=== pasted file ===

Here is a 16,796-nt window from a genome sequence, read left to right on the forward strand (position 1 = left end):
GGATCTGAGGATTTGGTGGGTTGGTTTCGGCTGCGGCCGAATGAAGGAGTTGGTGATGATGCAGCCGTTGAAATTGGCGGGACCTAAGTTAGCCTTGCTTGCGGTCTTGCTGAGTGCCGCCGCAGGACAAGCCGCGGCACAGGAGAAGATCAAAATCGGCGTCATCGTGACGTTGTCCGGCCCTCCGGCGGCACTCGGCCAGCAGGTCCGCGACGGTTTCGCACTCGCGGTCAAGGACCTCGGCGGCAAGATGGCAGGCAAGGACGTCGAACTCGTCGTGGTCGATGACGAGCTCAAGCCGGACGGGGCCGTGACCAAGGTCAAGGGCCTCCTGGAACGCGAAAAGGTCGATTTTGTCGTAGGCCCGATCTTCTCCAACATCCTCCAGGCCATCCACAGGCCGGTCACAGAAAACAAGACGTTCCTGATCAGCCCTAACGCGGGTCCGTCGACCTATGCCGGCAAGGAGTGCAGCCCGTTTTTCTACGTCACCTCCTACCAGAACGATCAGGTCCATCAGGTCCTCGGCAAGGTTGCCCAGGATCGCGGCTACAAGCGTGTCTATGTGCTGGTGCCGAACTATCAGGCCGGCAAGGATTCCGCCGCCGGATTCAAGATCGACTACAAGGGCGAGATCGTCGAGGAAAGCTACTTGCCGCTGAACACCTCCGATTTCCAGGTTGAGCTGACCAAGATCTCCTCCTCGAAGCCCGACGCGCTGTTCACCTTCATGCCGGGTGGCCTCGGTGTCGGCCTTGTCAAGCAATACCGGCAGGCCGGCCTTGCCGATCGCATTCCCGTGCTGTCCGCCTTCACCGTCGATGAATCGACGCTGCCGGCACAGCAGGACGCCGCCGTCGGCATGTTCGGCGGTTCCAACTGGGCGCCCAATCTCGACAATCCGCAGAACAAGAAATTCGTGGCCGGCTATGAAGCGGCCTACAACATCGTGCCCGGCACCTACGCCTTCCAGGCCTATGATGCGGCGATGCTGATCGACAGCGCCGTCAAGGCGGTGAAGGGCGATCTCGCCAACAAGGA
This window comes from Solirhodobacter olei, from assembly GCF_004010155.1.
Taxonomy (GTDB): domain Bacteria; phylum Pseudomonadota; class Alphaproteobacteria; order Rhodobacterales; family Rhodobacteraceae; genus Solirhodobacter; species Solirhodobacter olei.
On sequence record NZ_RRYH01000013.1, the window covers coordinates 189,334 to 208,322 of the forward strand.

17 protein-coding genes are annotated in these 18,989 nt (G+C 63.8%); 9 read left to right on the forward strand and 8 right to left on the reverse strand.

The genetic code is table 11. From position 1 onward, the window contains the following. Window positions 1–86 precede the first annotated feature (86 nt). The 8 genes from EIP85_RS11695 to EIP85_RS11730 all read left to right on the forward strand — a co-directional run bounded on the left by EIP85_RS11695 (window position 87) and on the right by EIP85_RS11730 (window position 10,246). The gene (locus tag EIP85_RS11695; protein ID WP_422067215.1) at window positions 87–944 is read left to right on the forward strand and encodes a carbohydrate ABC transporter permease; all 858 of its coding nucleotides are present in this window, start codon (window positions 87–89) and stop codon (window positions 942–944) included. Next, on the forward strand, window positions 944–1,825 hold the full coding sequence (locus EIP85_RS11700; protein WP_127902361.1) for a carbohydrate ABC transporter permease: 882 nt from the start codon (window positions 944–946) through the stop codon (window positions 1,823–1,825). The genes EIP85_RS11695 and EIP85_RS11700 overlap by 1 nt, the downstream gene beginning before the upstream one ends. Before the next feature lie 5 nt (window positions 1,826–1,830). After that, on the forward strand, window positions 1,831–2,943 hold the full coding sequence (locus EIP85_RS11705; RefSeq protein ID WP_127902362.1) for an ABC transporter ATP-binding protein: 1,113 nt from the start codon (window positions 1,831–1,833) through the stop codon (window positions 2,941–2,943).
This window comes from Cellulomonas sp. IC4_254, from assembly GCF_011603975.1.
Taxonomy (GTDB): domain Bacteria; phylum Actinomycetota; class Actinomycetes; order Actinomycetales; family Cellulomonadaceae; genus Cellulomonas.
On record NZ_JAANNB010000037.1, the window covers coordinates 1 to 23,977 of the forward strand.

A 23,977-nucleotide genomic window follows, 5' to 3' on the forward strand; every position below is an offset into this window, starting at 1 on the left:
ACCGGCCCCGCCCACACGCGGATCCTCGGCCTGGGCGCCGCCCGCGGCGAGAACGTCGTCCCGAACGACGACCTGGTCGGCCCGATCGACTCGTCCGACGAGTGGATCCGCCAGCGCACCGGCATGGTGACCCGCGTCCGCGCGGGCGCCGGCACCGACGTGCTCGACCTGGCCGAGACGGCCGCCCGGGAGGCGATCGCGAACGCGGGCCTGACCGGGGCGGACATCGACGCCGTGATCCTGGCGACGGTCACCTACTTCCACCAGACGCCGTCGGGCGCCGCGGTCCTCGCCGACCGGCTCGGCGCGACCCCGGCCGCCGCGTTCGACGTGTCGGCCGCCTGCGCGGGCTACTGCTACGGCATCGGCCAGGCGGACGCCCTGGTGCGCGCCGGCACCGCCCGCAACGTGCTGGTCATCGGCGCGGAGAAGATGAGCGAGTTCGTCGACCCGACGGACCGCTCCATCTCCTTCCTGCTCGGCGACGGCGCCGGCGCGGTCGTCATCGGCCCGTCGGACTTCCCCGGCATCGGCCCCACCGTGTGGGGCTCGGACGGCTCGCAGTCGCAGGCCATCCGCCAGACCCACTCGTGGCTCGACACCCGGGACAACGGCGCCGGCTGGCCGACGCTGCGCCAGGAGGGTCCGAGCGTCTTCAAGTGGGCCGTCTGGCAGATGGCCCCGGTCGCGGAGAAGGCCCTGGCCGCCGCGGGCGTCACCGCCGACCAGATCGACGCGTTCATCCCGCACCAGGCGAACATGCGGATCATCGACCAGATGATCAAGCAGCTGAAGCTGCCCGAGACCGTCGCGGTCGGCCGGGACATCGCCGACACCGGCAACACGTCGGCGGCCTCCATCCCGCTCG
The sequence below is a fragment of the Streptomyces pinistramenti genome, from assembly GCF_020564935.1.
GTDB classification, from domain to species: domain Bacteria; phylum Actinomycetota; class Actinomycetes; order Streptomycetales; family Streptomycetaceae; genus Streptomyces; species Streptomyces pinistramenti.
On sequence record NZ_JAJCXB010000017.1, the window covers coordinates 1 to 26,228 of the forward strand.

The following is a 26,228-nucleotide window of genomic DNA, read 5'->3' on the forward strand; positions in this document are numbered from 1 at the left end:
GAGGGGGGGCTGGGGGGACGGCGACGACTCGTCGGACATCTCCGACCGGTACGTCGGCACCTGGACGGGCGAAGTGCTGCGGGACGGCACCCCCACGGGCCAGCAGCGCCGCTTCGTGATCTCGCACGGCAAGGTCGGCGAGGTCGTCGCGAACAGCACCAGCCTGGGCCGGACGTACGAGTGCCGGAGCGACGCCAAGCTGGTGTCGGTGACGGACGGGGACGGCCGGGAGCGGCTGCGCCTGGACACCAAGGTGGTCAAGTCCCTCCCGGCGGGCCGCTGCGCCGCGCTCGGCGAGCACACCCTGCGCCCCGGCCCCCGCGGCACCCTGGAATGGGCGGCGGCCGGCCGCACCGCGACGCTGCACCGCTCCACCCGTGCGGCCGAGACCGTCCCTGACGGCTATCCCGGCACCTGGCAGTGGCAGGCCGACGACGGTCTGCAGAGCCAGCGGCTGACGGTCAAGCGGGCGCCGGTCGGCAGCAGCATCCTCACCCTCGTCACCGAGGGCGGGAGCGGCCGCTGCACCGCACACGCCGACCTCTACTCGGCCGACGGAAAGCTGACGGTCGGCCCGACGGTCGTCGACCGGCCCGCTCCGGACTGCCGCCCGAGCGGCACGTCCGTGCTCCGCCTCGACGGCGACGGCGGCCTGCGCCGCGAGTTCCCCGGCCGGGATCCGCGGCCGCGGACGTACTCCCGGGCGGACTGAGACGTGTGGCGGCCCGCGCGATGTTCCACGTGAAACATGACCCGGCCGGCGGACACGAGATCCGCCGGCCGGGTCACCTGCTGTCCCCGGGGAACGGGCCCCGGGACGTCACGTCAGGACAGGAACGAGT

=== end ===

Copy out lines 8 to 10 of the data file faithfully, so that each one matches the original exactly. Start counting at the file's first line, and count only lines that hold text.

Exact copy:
This window comes from Cellulomonas sp. IC4_254, from assembly GCF_011603975.1.
Taxonomy (GTDB): domain Bacteria; phylum Actinomycetota; class Actinomycetes; order Actinomycetales; family Cellulomonadaceae; genus Cellulomonas.
On record NZ_JAANNB010000037.1, the window covers coordinates 1 to 23,977 of the forward strand.